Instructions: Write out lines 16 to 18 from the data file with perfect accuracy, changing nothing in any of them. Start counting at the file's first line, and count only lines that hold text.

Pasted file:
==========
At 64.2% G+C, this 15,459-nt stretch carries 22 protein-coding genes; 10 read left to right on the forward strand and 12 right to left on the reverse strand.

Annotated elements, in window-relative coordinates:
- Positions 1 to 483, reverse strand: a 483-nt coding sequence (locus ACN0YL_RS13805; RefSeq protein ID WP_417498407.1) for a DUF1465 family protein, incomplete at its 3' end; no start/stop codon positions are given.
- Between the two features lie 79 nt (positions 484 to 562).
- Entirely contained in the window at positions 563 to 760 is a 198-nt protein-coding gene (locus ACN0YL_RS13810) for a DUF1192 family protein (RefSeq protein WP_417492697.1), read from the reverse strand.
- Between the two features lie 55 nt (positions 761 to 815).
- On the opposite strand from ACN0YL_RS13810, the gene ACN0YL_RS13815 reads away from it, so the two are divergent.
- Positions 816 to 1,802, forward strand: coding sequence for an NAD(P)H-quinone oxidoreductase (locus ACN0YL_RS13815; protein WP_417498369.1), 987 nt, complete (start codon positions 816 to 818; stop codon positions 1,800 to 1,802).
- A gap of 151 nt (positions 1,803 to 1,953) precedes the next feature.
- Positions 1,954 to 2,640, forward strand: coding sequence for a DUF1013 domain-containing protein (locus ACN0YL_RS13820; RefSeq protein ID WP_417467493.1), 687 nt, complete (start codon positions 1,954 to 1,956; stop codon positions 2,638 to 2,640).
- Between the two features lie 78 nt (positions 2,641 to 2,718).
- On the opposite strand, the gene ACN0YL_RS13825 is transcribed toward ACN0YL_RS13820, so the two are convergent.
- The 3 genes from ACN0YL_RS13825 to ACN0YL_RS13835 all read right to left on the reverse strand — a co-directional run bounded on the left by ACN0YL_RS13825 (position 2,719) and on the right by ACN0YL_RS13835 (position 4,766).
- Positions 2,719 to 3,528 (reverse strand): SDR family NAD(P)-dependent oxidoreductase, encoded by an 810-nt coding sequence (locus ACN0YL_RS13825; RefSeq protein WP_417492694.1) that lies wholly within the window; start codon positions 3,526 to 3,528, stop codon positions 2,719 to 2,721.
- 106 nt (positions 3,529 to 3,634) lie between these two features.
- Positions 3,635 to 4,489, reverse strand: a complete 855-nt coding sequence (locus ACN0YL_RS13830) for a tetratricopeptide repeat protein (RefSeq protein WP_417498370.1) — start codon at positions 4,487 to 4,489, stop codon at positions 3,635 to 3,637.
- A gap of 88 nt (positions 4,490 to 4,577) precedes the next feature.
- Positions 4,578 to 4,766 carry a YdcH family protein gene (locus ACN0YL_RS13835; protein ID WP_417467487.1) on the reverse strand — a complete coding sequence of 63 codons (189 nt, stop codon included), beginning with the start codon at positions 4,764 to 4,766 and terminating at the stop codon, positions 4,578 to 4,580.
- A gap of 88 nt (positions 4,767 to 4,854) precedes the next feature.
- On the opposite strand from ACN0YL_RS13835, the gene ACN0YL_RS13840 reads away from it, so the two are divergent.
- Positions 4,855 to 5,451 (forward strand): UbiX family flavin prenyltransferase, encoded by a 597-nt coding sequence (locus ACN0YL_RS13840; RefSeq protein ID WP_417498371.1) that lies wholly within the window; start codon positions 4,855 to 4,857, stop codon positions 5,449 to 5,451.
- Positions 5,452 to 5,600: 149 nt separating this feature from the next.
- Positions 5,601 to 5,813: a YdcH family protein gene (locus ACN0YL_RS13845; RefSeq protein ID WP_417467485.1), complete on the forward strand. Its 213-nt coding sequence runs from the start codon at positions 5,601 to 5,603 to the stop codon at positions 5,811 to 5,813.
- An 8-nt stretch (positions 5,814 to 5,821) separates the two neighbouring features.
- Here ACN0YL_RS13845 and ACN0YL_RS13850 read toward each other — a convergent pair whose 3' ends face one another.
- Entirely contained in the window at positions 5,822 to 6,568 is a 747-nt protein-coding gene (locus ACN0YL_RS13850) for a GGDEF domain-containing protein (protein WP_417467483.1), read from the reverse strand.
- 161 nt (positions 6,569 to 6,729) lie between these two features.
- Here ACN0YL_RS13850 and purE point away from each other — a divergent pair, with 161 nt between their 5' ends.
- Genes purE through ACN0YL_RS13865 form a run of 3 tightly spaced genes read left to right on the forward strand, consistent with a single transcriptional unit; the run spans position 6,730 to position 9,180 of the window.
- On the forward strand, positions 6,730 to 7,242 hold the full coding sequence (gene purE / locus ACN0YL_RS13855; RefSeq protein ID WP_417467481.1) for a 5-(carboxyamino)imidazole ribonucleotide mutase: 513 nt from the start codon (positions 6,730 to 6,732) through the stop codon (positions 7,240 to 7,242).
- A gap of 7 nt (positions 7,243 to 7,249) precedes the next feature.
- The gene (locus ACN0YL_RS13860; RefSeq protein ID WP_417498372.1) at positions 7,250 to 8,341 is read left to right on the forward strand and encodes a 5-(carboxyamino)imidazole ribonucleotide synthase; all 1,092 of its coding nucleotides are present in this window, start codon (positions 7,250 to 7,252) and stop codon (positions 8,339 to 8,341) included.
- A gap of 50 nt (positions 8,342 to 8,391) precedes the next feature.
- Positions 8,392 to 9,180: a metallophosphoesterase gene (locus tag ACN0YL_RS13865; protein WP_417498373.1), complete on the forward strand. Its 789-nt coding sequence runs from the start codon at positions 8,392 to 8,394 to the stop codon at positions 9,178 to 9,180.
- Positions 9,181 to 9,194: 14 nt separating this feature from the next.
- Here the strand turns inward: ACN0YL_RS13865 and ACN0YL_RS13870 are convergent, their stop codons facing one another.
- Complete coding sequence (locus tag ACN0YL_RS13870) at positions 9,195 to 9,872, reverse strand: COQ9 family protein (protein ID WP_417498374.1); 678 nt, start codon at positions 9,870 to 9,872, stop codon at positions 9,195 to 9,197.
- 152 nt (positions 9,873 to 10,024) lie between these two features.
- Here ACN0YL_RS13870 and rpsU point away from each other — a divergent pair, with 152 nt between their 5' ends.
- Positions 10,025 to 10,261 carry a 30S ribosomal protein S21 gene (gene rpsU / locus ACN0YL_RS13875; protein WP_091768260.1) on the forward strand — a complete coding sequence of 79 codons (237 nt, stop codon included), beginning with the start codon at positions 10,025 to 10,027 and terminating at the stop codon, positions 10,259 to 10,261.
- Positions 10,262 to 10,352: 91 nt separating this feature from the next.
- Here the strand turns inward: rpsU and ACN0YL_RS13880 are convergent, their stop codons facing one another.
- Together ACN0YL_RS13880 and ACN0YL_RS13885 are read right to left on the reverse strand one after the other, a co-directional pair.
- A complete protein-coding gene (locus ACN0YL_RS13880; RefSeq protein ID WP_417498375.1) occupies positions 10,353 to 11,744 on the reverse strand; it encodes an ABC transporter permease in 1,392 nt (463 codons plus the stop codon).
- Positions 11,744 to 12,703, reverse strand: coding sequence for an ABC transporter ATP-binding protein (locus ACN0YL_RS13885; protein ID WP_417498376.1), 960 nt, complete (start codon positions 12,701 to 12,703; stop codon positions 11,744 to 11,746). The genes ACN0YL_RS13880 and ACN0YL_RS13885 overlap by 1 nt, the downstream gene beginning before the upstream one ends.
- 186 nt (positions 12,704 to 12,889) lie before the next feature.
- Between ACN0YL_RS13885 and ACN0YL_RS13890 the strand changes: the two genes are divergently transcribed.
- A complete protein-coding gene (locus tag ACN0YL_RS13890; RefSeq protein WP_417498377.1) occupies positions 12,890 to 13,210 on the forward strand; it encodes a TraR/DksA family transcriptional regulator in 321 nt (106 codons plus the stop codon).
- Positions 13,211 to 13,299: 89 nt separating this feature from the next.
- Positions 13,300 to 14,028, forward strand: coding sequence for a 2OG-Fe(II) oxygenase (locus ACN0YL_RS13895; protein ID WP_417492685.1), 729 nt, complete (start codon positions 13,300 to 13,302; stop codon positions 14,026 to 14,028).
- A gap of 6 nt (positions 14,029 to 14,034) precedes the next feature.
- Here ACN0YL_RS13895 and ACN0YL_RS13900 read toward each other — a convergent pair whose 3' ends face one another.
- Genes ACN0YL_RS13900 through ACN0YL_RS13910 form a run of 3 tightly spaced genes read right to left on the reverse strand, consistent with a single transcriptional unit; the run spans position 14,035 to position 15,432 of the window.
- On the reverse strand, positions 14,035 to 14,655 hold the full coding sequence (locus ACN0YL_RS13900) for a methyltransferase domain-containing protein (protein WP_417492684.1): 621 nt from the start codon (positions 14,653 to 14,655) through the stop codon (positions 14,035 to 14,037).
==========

- Positions 3,635 to 4,489, reverse strand: a complete 855-nt coding sequence (locus ACN0YL_RS13830) for a tetratricopeptide repeat protein (RefSeq protein WP_417498370.1) — start codon at positions 4,487 to 4,489, stop codon at positions 3,635 to 3,637.
- A gap of 88 nt (positions 4,490 to 4,577) precedes the next feature.
- Positions 4,578 to 4,766 carry a YdcH family protein gene (locus ACN0YL_RS13835; protein ID WP_417467487.1) on the reverse strand — a complete coding sequence of 63 codons (189 nt, stop codon included), beginning with the start codon at positions 4,764 to 4,766 and terminating at the stop codon, positions 4,578 to 4,580.